02 March 2017

Eighth in a Binge-Worthy Historical Mystery Series | A Lesson in Secrets by Jacqueline Winspear


In the summer of 1932, the career of psychologist and investigator Maisie Dobbs takes an exciting new turn when she accepts an undercover assignment from the British Secret Service. Sent to pose as a junior lecturer at a private college in Cambridge, she will monitor any activities “not in the interests of His Majesty’s government.”

When the college’s controversial pacifist founder, Greville Liddicote, is murdered, however, Maisie is directed to stand back as her colleagues in Scotland Yard spearhead the investigation. But she soon discovers that the circumstances of Liddicote’s death appear inextricably linked to the suspicious comings and goings of faculty members and students under her surveillance. To unravel this web, the investigator must overcome a reluctant Secret Service, discover shameful hidden truths about Britain’s conduct during the Great War, and face off against the rising power of the Nationalsozialistische Deutsche Arbeiterpartei—the Nazi Party—as the storm clouds of World War II gather on the horizon.

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I’ve been binge-reading the Maisie Dobbs series since the beginning of the year, and I’ve had an absolutely wonderful reading experience. Independent and intelligent Maisie Dobbs is a pleasure to follow through mystery after mystery—she hasn’t yet failed to amaze me with her skillful piecing together of all the clues. And the eighth book of the series, A Lesson in Secrets, is no exception, offering all the elements a Maisie Dobbs fan should expect.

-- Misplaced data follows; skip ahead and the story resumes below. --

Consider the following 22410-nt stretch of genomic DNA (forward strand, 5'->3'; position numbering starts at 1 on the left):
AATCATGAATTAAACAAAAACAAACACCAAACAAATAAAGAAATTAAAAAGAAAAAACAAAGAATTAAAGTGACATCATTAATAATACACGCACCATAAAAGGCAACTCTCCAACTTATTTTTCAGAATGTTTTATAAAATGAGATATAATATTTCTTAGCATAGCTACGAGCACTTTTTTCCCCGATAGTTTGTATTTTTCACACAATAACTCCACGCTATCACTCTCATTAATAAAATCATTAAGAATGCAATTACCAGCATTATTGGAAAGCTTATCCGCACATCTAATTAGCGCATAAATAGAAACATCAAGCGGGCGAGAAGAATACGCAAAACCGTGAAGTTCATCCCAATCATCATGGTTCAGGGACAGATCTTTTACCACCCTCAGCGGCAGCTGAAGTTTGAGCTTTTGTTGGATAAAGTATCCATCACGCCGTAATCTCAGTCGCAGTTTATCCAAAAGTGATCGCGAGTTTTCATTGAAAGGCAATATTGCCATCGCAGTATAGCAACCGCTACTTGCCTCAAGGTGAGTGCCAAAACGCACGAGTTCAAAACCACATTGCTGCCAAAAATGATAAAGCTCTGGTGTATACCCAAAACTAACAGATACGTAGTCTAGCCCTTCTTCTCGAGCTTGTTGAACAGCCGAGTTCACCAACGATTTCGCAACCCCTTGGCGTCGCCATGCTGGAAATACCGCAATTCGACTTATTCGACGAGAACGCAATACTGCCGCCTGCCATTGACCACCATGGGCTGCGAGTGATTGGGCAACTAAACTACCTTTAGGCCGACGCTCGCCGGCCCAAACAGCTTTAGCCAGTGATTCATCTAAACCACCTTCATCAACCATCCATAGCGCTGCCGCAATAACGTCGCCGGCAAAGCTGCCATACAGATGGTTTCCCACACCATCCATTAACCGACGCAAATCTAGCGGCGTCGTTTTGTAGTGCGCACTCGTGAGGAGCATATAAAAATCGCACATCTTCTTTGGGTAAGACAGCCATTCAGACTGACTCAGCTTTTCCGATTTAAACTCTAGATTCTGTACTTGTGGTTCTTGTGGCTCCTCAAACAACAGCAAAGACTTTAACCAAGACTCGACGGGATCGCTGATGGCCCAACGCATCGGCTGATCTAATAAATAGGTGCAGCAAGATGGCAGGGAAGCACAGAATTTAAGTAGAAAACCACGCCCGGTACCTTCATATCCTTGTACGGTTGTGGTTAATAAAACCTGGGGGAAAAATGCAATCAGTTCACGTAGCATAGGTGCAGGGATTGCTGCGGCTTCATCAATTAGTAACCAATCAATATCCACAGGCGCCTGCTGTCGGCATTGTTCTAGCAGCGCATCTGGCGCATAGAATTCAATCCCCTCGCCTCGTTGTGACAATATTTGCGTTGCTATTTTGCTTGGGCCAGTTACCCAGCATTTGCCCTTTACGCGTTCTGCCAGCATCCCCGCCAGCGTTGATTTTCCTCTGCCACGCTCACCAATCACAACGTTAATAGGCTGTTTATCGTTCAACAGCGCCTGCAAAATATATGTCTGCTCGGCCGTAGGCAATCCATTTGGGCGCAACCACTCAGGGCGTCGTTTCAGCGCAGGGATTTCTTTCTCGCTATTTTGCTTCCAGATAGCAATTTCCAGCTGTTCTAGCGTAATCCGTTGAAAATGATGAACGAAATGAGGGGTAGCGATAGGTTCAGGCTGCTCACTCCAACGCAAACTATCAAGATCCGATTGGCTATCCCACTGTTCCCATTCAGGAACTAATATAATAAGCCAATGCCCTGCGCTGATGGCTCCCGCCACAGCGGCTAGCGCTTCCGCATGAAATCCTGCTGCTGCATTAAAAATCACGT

Maisie Dobbs has certainly come a long way from her first novel appearance. At this point in the series, she is in the process of acclimating to both her recently inherited wealth, which elevates her further from her poor beginnings, and an unexpectedly steady romantic relationship, which seems to pose a threat to her beloved career. Then, as an added change, her career heads in a new direction when she partners with the Secret Service and goes undercover. (Yet, through it all, she remains the level-headed, empathic, and observant character readers love.)

Maisie’s new case has, as usual, interesting ties to World War I—but readers finally begin to see the daunting approach of World War II, too—and as she investigates under the guise of a lecturer at a pacifist-minded college, the truth behind all the secrets she encounters unfolds with excellent mystery. Well-crafted and well-paced, the mystery involves murder, conspiracy, and deceit and will surely keep readers intrigued to the end.

All in all, I enjoyed A Lesson in Secrets. I highly recommend it and the entire Maisie Dobbs series to readers interested in historical mystery (with a strong female lead).


Thanks to TLC Book Tours, I received a complimentary copy of A Lesson in Secrets and the opportunity to provide an honest review. I was not required to write a positive review, and all the opinions I have expressed are my own.


Jacqueline Winspear is the author of the New York Times bestselling Maisie Dobbs series, which includes In This Grave Hour, Journey to Munich, A Dangerous Place, Leaving Everything Most Loved, Elegy for Eddie, and eight other novels. Her standalone novel, The Care and Management of Lies, was also a New York Times bestseller and a Dayton Literary Peace Prize finalist. Originally from the United Kingdom, she now lives in California.


  1. I love binge reading a series like this, especially when there are so many great book in it!

    Thanks for being a part of the tour.

    1. Yes! It's just wonderful. Thanks for stopping by, Heather!